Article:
The Tall People of Bell Prairie: A Creative Nonfiction Piece
Written May 13, 2019 for a creative writing course.
Hopefully, this will be just one part in a series of essays in which I will reflect on and attempt to reconcile with past life experiences. I hope you enjoy it.
Hello there. I’m Lillian. I’m currently a high school student. I’ve been told that I’m “mature” for my age, but I’m not sure how true that is. In some ways, maybe I am. Mayhaps my diction is more elevated than that of my peers. Maybe I know more facts and formulas. Maybe I’m more certain about my career field. But in other ways, I’m certainly not.
To tell the truth, I am stuck. Not physically. (Maybe a bit, as I’m only five feet tall.) Mentally and emotionally, I am stuck somewhere between North Kansas City and Lee’s Summit, Missouri. I am stuck at ten, eleven, twelve, and thirteen years old. I have grown as a person since then, but that doesn’t change the fact that there are people and things from that period of my life that, to this day, I haven’t legitimately confronted and reconciled with.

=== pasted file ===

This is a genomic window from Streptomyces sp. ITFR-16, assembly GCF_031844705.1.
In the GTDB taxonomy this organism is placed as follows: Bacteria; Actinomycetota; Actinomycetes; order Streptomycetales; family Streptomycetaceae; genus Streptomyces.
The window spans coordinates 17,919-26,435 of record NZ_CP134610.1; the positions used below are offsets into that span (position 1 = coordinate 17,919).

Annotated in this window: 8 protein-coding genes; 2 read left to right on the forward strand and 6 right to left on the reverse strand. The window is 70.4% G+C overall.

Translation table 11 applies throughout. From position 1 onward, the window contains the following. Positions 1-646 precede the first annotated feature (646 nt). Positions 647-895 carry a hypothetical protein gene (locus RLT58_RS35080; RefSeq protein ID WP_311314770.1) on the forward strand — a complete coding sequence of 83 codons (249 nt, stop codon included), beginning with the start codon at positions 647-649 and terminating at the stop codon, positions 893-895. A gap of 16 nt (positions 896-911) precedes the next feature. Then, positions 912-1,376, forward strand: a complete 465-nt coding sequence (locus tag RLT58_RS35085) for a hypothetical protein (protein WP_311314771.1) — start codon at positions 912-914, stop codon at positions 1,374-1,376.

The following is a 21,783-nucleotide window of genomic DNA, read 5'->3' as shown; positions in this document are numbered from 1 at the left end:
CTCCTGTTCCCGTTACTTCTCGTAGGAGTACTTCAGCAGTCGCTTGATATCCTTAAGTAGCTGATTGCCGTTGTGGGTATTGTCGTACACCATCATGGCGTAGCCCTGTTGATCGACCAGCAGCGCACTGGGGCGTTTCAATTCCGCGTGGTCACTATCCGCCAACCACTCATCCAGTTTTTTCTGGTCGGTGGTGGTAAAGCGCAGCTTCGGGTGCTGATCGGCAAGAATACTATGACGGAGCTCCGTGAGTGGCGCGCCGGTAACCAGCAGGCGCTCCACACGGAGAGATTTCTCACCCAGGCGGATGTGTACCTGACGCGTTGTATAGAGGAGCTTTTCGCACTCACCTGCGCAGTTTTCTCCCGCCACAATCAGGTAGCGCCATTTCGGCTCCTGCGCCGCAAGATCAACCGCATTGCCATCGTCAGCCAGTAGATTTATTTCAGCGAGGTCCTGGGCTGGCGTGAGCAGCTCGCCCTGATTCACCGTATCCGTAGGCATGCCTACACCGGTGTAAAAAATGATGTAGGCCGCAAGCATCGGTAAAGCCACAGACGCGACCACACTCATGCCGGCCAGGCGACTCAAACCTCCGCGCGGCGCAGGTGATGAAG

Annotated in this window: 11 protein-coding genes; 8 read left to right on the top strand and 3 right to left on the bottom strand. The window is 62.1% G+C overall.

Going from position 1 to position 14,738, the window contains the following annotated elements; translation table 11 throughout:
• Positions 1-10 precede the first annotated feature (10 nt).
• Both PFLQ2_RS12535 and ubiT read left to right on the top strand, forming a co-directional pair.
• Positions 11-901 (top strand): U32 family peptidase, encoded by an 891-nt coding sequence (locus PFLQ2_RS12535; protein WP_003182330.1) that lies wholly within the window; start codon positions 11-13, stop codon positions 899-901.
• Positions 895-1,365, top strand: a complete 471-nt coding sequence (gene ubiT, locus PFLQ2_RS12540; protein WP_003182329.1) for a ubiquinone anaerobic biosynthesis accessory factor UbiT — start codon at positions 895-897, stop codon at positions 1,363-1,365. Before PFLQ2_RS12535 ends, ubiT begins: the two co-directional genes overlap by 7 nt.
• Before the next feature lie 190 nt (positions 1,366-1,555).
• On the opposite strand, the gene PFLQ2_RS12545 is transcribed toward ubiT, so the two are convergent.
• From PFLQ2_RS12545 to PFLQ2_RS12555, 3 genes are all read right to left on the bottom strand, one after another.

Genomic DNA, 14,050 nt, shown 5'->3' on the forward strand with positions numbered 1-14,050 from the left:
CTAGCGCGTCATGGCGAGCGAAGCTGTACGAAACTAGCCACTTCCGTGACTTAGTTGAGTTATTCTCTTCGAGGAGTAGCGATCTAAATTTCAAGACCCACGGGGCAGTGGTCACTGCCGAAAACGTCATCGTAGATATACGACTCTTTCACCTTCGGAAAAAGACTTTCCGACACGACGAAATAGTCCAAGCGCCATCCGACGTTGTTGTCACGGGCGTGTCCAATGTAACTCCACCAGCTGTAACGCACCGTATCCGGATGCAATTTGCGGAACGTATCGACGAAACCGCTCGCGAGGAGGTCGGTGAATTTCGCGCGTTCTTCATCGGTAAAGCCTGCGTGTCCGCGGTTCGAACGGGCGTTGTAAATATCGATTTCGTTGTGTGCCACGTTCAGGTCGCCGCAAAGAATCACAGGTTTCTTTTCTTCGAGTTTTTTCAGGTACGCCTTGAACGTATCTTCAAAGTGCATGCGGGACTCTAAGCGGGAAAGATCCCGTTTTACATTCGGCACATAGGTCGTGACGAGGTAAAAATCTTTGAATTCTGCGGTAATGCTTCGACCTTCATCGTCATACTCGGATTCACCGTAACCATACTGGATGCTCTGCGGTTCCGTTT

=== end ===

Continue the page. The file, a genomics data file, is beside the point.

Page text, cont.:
I’ve written about these people and things before, but not adequately. I wrote about my experiences from a condescending and one-sided point of view, and I wish I hadn’t. I hope that now, years after my first attempt, I’ll be able to give a more accurate and introspective account of what happened in these years. Maybe finally writing about everything – finally trying to think deeply and critically, to see things from all sides, to put these complex feelings and experiences into words – maybe it’ll help me let it all go. I don’t want those awkward years, those past mistakes, and those ghosts of friends to continue to dominate and define me. To haunt me, even.